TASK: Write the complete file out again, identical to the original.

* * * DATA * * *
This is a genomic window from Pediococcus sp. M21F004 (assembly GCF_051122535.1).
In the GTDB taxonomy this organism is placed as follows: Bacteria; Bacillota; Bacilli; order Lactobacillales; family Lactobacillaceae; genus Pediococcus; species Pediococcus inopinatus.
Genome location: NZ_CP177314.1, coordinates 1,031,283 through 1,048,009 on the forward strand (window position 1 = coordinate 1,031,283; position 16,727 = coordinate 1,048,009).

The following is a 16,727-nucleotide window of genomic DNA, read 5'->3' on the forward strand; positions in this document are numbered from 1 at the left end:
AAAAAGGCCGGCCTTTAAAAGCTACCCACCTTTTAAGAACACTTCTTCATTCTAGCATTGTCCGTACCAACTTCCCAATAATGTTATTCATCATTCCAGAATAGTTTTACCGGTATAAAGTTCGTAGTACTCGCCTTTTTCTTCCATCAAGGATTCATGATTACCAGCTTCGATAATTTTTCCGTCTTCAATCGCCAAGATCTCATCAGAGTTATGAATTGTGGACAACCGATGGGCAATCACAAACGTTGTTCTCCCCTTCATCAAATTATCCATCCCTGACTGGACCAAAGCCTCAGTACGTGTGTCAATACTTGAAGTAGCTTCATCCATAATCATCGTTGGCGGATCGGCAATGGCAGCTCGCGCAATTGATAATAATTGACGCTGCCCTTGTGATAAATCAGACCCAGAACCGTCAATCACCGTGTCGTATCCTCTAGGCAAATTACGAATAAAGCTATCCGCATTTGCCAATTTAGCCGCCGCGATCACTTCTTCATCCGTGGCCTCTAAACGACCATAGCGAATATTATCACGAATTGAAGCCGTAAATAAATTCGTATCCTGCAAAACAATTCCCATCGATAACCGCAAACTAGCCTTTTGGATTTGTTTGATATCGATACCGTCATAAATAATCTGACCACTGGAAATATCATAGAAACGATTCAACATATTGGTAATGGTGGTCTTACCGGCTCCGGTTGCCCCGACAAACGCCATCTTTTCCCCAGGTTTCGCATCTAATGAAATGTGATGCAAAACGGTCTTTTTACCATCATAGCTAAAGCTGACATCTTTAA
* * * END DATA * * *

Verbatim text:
This is a genomic window from Pediococcus sp. M21F004 (assembly GCF_051122535.1).
In the GTDB taxonomy this organism is placed as follows: Bacteria; Bacillota; Bacilli; order Lactobacillales; family Lactobacillaceae; genus Pediococcus; species Pediococcus inopinatus.
Genome location: NZ_CP177314.1, coordinates 1,031,283 through 1,048,009 on the forward strand (window position 1 = coordinate 1,031,283; position 16,727 = coordinate 1,048,009).

The following is a 16,727-nucleotide window of genomic DNA, read 5'->3' on the forward strand; positions in this document are numbered from 1 at the left end:
AAAAAGGCCGGCCTTTAAAAGCTACCCACCTTTTAAGAACACTTCTTCATTCTAGCATTGTCCGTACCAACTTCCCAATAATGTTATTCATCATTCCAGAATAGTTTTACCGGTATAAAGTTCGTAGTACTCGCCTTTTTCTTCCATCAAGGATTCATGATTACCAGCTTCGATAATTTTTCCGTCTTCAATCGCCAAGATCTCATCAGAGTTATGAATTGTGGACAACCGATGGGCAATCACAAACGTTGTTCTCCCCTTCATCAAATTATCCATCCCTGACTGGACCAAAGCCTCAGTACGTGTGTCAATACTTGAAGTAGCTTCATCCATAATCATCGTTGGCGGATCGGCAATGGCAGCTCGCGCAATTGATAATAATTGACGCTGCCCTTGTGATAAATCAGACCCAGAACCGTCAATCACCGTGTCGTATCCTCTAGGCAAATTACGAATAAAGCTATCCGCATTTGCCAATTTAGCCGCCGCGATCACTTCTTCATCCGTGGCCTCTAAACGACCATAGCGAATATTATCACGAATTGAAGCCGTAAATAAATTCGTATCCTGCAAAACAATTCCCATCGATAACCGCAAACTAGCCTTTTGGATTTGTTTGATATCGATACCGTCATAAATAATCTGACCACTGGAAATATCATAGAAACGATTCAACATATTGGTAATGGTGGTCTTACCGGCTCCGGTTGCCCCGACAAACGCCATCTTTTCCCCAGGTTTCGCATCTAATGAAATGTGATGCAAAACGGTCTTTTTACCATCATAGCTAAAGCTGACATCTTTAA